Long credited as being Ireland’s national composer, Turlough was born in 1670 and lived during the Baroque Era* of Western musical history. That Baroque reference is important to note. While traveling the lands of the Emerald Isle as an itinerant harper, he was in fact a contemporary of Scarlatti, Geminiani and Corelli – all composers of varying prominence of the day.

Put another way: Turlough O’Carolan could be called the Baroque Bard of Ireland.

My off-the-cuff quip notwithstanding, a rich mingling of musical traditions is indeed the basis of Carolan’s Concerto.

“In Carolan’s time, there were three musical traditions in Ireland – art music, folk music, and the harper tradition. The harper tradition served as a link between art and folk music and was the main conduit for the oral tradition. Carolan created a unique style by combining these art forms, and then adding elements inspired by Italian music which was then fashionable in Ireland. He was a great admirer of Vivaldi and Corelli, whose modern music he would have heard in the homes of his noble Irish patrons, and this admiration is reflected in the melodic construction and forms of many of his pieces. In fact, it’s said that his Carolan’s Concerto was a winning response to a compositional challenge from Geminiani, an acquaintance, colleague, and contemporary.”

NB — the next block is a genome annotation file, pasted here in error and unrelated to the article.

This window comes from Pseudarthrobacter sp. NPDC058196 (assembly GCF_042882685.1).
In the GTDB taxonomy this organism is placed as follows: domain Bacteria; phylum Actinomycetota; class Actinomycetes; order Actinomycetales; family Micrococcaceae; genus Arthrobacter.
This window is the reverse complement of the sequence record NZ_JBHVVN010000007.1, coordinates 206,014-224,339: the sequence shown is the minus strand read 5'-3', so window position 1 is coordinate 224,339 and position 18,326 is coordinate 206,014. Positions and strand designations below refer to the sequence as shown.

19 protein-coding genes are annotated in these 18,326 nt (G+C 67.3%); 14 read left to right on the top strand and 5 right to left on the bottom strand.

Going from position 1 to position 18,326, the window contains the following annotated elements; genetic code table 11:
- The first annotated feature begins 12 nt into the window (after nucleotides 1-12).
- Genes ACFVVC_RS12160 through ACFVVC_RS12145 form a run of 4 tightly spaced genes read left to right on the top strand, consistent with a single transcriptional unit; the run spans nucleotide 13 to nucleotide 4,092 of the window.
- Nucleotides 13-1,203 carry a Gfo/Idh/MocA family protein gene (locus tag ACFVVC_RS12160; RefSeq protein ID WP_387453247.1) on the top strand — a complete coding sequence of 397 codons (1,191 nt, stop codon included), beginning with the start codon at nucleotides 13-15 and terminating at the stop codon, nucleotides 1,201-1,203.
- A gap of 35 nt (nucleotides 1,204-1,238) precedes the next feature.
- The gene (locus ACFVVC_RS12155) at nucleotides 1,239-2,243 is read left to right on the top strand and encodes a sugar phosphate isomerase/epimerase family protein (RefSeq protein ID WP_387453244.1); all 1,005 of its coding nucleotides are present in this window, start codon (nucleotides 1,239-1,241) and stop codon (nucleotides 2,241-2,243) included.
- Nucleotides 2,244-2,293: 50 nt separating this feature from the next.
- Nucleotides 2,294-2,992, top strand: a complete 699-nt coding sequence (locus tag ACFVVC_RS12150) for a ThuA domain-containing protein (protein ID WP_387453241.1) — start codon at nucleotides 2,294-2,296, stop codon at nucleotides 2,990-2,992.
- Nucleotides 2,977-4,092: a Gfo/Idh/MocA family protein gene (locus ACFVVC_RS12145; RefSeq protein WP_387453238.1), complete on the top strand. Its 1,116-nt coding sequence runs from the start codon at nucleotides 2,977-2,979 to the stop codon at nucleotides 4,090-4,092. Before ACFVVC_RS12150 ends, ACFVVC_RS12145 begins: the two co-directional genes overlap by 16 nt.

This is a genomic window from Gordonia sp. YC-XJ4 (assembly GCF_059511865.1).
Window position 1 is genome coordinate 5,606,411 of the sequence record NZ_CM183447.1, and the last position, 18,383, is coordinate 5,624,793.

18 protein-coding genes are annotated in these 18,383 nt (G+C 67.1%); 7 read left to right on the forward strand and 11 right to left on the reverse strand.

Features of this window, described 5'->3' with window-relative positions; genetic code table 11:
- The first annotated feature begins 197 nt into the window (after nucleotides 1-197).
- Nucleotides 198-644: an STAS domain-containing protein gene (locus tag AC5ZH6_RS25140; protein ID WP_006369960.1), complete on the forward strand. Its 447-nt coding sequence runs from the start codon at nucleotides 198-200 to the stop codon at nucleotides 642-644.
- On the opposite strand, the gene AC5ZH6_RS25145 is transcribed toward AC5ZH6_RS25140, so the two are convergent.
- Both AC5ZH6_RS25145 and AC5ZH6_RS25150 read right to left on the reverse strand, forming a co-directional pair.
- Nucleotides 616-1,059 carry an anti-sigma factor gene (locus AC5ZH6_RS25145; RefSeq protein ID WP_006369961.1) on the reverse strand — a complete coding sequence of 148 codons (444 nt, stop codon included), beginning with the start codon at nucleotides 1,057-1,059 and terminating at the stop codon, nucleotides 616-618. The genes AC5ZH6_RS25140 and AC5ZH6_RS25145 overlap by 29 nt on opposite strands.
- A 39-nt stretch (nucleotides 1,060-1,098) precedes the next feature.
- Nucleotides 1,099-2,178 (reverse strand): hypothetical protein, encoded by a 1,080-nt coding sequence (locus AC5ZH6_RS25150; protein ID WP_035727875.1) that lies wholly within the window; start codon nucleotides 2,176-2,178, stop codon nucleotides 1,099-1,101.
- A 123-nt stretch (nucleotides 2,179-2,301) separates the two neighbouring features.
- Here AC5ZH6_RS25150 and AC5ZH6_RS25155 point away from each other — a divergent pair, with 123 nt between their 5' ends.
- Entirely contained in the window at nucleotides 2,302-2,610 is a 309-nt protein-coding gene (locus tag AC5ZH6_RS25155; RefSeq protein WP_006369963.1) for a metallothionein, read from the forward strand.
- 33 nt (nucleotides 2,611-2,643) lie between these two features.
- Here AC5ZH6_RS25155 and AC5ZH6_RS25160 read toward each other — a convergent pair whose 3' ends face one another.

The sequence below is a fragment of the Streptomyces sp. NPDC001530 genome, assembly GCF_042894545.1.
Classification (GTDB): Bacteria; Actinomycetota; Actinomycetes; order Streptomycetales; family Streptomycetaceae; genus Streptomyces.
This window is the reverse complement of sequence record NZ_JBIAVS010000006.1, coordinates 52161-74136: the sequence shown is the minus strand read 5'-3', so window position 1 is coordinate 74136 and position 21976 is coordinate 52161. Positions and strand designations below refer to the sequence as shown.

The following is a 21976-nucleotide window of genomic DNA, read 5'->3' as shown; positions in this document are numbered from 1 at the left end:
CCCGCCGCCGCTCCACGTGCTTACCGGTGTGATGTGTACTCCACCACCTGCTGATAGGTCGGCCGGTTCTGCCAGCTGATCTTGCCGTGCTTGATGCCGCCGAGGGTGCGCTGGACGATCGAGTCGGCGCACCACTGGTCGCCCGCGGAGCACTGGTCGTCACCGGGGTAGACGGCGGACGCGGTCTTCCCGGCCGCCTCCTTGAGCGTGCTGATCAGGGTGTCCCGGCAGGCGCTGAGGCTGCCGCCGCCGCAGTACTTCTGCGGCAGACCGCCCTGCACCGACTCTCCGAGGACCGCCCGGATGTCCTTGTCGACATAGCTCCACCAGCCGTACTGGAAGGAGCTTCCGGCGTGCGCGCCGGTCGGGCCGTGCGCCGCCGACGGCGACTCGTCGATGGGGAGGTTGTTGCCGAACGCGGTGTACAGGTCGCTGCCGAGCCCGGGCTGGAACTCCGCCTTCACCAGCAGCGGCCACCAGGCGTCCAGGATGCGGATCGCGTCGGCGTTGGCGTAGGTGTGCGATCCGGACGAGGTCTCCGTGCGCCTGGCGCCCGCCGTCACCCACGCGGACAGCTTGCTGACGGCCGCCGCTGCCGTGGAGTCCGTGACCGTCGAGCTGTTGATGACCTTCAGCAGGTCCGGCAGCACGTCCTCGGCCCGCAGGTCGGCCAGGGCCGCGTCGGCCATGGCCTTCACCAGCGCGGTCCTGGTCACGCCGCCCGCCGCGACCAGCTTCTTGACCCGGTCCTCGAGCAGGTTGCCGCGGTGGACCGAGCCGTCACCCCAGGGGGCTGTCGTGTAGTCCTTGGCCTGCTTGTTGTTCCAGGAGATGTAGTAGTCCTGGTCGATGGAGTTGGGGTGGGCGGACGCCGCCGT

Bridget Haggerty, Tribute to Turlough

My Take

Shortly before the beginning of the infamous New Year of 2020, I earnestly tackled composing an arrangement of this piece.